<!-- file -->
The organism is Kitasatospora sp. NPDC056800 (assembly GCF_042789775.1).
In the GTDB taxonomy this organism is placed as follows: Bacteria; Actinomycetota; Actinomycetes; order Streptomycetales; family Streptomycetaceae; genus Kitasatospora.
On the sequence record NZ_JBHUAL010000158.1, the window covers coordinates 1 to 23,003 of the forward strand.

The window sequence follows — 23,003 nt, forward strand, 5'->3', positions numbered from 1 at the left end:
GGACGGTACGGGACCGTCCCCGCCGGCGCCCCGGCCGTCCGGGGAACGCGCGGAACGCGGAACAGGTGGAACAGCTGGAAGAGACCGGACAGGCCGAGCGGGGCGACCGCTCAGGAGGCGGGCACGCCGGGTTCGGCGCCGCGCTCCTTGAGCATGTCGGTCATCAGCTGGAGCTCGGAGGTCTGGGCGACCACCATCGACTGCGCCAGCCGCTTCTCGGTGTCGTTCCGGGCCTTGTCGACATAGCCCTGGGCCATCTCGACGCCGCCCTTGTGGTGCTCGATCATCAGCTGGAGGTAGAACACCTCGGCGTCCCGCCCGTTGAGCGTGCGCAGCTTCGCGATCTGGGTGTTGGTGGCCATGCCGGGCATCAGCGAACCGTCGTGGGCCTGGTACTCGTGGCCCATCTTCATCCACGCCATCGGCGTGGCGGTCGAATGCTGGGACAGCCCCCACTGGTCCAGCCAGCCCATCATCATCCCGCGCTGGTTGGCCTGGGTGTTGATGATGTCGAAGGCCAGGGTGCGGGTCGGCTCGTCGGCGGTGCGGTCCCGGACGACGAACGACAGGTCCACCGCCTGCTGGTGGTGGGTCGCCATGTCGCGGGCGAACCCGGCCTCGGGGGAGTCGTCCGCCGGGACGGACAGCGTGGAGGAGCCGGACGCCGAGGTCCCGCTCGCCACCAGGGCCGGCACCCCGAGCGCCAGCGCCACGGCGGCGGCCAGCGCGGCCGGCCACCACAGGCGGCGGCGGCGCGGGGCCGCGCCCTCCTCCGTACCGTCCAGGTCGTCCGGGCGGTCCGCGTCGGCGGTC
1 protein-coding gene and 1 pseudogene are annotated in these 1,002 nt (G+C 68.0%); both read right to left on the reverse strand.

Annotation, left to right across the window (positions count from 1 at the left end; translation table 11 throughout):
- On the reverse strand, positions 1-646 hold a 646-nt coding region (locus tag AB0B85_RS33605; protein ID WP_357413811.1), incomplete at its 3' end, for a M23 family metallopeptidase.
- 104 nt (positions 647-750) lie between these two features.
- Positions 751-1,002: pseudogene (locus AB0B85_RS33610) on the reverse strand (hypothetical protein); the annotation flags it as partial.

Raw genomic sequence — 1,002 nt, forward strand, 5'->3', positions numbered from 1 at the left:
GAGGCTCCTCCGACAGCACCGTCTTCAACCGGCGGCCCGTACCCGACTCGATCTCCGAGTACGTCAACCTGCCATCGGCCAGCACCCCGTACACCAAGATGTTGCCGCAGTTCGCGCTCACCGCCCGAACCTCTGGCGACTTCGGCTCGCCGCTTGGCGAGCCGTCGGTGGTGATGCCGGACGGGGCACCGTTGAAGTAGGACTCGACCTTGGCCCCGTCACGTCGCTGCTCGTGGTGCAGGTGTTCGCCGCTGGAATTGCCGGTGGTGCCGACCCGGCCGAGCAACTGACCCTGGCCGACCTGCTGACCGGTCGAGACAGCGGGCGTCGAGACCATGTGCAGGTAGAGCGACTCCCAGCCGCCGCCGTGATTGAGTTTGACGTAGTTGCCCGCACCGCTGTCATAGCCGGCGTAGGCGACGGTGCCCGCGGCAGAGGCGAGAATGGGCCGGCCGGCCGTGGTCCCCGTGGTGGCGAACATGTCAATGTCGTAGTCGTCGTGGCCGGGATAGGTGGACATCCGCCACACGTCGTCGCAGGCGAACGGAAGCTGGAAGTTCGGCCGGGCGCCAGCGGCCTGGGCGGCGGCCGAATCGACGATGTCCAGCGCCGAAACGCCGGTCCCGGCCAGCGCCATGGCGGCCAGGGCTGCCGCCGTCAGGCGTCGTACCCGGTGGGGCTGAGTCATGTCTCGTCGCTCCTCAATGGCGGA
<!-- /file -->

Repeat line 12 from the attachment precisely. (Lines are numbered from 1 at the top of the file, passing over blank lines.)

GAGGCTCCTCCGACAGCACCGTCTTCAACCGGCGGCCCGTACCCGACTCGATCTCCGAGTACGTCAACCTGCCATCGGCCAGCACCCCGTACACCAAGATGTTGCCGCAGTTCGCGCTCACCGCCCGAACCTCTGGCGACTTCGGCTCGCCGCTTGGCGAGCCGTCGGTGGTGATGCCGGACGGGGCACCGTTGAAGTAGGACTCGACCTTGGCCCCGTCACGTCGCTGCTCGTGGTGCAGGTGTTCGCCGCTGGAATTGCCGGTGGTGCCGACCCGGCCGAGCAACTGACCCTGGCCGACCTGCTGACCGGTCGAGACAGCGGGCGTCGAGACCATGTGCAGGTAGAGCGACTCCCAGCCGCCGCCGTGATTGAGTTTGACGTAGTTGCCCGCACCGCTGTCATAGCCGGCGTAGGCGACGGTGCCCGCGGCAGAGGCGAGAATGGGCCGGCCGGCCGTGGTCCCCGTGGTGGCGAACATGTCAATGTCGTAGTCGTCGTGGCCGGGATAGGTGGACATCCGCCACACGTCGTCGCAGGCGAACGGAAGCTGGAAGTTCGGCCGGGCGCCAGCGGCCTGGGCGGCGGCCGAATCGACGATGTCCAGCGCCGAAACGCCGGTCCCGGCCAGCGCCATGGCGGCCAGGGCTGCCGCCGTCAGGCGTCGTACCCGGTGGGGCTGAGTCATGTCTCGTCGCTCCTCAATGGCGGA